============================================================================================================
============================================================================================================
 Androidアプリケーション(apk)の中には Dalvik VMの実行形式である
classes.dexファイルが含まれています。今回、このdexファイルのヘッダ情報を取 得したり、
コードセクションを逆コンパイルできるdexdumpを使って、dexファイルを逆アセンブルしてみます。

1.apkファイル の展開
  $ mkdir HelloAndroid
  $ cd HelloAndroid
  $ unzip ../HelloAndroid.apk

2.dexdumpの実行
  $ ~/android-sdk-linux_x86-1.5_r3/platforms/android-1.5/tools/dexdump \
   -d ./classes.dex
Processing './classes.dex'...
Opened './classes.dex', DEX version '035'
Class #0            -
  Class descriptor  : 'Lcom/example/helloandroid/HelloAndroid;'
  Access flags      : 0x0001 (PUBLIC)
  Superclass        : 'Landroid/app/Activity;'
  Interfaces        -
  Static fields     -
  Instance fields   -
  Direct methods    -
    #0              : (in Lcom/example/helloandroid/HelloAndroid;)
      name          : '<init>'
      type          : '()V'
      access        : 0x10001 (PUBLIC CONSTRUCTOR)
      code          -
      registers     : 1
      ins           : 1
      outs          : 1
      insns size    : 4 16-bit code units
0002c4:                                        |[0002c4] com.example.helloandroid.HelloAndroid.<init>:()V
0002d4: 7010 0000 0000                         |0000: invoke-direct {v0}, Landroid/app/Activity;.<init>:()V // method@0000
0002da: 0e00                                   |0003: return-void
      catches       : (none)
      positions     : 
        0x0000 line=6
      locals        : 
        0x0000 - 0x0004 reg=0 this Lcom/example/helloandroid/HelloAndroid;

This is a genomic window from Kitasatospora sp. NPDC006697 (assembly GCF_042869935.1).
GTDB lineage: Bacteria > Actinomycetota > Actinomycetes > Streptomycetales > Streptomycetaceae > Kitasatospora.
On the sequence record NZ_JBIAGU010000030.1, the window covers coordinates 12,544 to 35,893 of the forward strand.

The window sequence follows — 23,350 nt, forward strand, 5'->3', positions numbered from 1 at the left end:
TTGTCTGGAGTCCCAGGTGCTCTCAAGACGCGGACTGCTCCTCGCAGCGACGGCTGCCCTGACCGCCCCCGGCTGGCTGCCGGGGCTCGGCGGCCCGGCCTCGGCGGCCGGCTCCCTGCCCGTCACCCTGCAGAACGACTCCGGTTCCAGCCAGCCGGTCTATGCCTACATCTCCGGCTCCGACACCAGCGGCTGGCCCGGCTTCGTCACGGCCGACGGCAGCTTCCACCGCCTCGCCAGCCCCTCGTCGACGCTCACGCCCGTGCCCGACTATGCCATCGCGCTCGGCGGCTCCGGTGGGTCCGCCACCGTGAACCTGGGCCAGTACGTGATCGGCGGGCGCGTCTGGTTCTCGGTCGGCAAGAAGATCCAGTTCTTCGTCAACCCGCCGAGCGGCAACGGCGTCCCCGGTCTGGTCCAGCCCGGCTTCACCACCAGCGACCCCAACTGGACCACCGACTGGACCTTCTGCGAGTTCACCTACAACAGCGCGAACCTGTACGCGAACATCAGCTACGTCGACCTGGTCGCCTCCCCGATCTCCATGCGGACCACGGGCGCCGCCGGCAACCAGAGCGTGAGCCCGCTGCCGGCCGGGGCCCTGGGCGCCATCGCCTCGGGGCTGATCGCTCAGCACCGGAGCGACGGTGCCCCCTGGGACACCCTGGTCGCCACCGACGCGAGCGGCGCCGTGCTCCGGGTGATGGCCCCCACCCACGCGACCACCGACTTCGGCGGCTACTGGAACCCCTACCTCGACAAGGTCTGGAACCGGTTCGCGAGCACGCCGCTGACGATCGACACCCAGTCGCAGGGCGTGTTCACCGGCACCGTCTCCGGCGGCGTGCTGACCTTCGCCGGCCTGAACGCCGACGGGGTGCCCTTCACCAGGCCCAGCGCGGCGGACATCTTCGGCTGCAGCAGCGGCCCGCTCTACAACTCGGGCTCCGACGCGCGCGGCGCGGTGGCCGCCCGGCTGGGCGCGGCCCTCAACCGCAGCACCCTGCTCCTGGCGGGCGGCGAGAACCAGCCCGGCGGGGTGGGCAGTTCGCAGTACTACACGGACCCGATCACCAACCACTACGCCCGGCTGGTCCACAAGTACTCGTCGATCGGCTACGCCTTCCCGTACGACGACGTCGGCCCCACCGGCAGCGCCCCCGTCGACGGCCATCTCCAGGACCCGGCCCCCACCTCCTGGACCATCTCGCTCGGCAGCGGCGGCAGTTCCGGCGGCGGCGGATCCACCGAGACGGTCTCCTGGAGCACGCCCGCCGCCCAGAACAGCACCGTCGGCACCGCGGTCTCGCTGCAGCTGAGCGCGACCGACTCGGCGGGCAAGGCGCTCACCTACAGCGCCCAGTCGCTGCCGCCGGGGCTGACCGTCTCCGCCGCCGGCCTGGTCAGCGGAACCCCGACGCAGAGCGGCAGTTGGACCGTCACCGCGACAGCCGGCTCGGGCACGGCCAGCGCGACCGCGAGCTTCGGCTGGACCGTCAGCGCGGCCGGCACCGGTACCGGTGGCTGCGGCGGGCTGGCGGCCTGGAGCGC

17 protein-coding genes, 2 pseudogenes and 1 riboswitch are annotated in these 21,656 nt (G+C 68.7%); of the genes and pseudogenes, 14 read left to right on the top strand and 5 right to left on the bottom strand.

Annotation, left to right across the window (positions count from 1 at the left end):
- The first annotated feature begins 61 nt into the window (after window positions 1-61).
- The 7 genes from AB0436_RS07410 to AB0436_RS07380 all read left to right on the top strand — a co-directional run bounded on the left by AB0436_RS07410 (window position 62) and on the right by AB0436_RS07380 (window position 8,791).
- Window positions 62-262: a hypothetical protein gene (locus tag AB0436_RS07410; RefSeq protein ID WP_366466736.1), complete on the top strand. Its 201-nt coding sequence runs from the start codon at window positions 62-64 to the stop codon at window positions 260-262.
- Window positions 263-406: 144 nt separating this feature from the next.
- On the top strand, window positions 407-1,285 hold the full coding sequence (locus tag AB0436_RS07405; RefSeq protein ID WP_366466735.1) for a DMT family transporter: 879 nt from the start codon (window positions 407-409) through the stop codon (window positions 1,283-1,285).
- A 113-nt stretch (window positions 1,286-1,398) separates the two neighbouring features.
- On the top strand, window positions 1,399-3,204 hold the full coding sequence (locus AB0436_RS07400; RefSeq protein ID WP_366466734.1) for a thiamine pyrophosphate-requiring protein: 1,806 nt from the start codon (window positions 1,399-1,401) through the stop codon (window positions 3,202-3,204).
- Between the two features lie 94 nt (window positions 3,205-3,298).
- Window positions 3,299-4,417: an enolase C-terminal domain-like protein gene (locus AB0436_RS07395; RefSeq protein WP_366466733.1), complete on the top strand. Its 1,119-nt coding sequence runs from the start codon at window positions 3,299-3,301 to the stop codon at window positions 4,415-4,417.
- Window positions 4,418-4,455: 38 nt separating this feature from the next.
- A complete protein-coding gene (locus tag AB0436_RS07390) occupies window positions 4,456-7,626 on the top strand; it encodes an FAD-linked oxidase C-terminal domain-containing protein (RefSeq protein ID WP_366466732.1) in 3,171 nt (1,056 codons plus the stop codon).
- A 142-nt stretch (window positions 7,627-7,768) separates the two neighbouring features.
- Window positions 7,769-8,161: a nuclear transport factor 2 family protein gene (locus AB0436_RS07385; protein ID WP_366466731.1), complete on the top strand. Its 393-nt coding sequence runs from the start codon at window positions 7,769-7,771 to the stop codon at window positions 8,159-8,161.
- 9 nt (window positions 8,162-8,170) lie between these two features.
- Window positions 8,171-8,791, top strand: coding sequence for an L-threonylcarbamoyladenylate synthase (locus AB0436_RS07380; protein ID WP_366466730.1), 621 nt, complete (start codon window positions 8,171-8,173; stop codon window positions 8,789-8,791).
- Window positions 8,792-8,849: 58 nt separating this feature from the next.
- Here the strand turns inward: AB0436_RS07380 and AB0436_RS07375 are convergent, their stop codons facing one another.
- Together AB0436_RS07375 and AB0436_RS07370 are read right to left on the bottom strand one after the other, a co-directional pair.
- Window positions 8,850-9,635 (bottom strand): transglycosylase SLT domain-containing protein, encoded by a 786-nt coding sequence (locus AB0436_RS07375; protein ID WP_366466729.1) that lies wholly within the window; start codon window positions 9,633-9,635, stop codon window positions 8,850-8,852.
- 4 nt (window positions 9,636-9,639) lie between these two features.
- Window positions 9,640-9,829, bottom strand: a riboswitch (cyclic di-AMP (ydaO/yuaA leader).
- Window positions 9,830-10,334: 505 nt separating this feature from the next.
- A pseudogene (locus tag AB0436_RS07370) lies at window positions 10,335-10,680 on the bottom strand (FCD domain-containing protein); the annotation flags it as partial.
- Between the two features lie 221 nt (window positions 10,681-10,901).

Virtual methods   -
    #0              : (in Lcom/example/helloandroid/HelloAndroid;)
      name          : 'onCreate'
      type          : '(Landroid/os/Bundle;)V'
      access        : 0x0001 (PUBLIC)
      code          -
      registers     : 3
      ins           : 2
      outs          : 2
      insns size    : 9 16-bit code units
0002dc:                                        |[0002dc] com.example.helloandroid.HelloAndroid.onCreate:(Landroid/os/Bundle;)V
0002ec: 6f20 0100 2100                         |0000: invoke-super {v1, v2}, Landroid/app/Activity;.onCreate:(Landroid/os/Bundle;)V // method@0001
0002f2: 1500 037f                              |0003: const/high16 v0, #int 2130903040 // #7f03
0002f6: 6e20 0400 0100                         |0005: invoke-virtual {v1, v0}, Lcom/example/helloandroid/HelloAndroid;.setContentView:(I)V // method@0004
0002fc: 0e00                                   |0008: return-void
      catches       : (none)
      positions     : 
        0x0000 line=10
        0x0003 line=11
        0x0008 line=12
      locals        : 
        0x0000 - 0x0009 reg=1 this Lcom/example/helloandroid/HelloAndroid; 
        0x0000 - 0x0009 reg=2 savedInstanceState Landroid/os/Bundle; 

  source_file_idx   : 1 (HelloAndroid.java)

Class #1            -
  Class descriptor  : 'Lcom/example/helloandroid/R$attr;'
  Access flags      : 0x0011 (PUBLIC FINAL)
  Superclass        : 'Ljava/lang/Object;'
  Interfaces        -
  Static fields     -
  Instance fields   -
  Direct methods    -
    #0              : (in Lcom/example/helloandroid/R$attr;)
      name          : '<init>'
      type          : '()V'
      access        : 0x10001 (PUBLIC CONSTRUCTOR)
      code          -
      registers     : 1
      ins           : 1
      outs          : 1
      insns size    : 4 16-bit code units
000300:                                        |[000300] com.example.helloandroid.R$attr.<init>:()V
000310: 7010 0a00 0000                         |0000: invoke-direct {v0}, Ljava/lang/Object;.<init>:()V // method@000a
000316: 0e00                                   |0003: return-void
      catches       : (none)
      positions     : 
        0x0000 line=11
      locals        : 
        0x0000 - 0x0004 reg=0 this Lcom/example/helloandroid/R$attr; 

  Virtual methods   -
  source_file_idx   : 15 (R.java)

Class #2            -
  Class descriptor  : 'Lcom/example/helloandroid/R$drawable;'
  Access flags      : 0x0011 (PUBLIC FINAL)
  Superclass        : 'Ljava/lang/Object;'
  Interfaces        -
  Static fields     -
    #0              : (in Lcom/example/helloandroid/R$drawable;)
      name          : 'icon'
      type          : 'I'
      access        : 0x0019 (PUBLIC STATIC FINAL)
  Instance fields   -
  Direct methods    -
    #0              : (in Lcom/example/helloandroid/R$drawable;)
      name          : '<init>'
      type          : '()V'
      access        : 0x10001 (PUBLIC CONSTRUCTOR)
      code          -